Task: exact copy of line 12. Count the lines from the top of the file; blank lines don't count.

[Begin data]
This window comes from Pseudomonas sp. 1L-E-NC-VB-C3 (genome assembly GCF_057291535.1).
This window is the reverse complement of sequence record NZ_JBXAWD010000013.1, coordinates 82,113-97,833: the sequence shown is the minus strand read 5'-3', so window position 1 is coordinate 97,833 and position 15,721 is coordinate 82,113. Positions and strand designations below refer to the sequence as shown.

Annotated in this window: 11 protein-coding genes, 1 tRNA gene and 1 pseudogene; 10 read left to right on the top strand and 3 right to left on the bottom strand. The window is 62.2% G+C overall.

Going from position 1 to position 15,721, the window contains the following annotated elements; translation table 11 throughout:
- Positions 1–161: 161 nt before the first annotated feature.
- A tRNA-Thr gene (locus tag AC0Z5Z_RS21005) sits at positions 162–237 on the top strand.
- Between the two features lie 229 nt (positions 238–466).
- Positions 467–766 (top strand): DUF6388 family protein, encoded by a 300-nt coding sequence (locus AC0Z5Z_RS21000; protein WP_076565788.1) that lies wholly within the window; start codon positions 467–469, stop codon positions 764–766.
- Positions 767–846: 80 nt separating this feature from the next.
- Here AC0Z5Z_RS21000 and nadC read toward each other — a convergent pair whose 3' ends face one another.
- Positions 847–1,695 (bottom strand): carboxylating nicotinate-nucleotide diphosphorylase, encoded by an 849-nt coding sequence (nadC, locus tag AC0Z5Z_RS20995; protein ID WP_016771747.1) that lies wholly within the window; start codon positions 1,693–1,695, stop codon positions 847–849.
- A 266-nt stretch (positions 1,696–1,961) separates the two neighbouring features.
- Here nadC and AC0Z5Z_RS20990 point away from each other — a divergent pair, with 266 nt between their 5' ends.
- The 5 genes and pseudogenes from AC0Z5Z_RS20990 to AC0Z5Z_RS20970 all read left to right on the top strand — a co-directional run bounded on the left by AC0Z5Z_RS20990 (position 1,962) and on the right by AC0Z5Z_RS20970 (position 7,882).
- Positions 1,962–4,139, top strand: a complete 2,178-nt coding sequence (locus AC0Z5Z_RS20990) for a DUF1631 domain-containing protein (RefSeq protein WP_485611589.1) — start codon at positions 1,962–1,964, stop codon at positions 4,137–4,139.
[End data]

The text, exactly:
- A 266-nt stretch (positions 1,696–1,961) separates the two neighbouring features.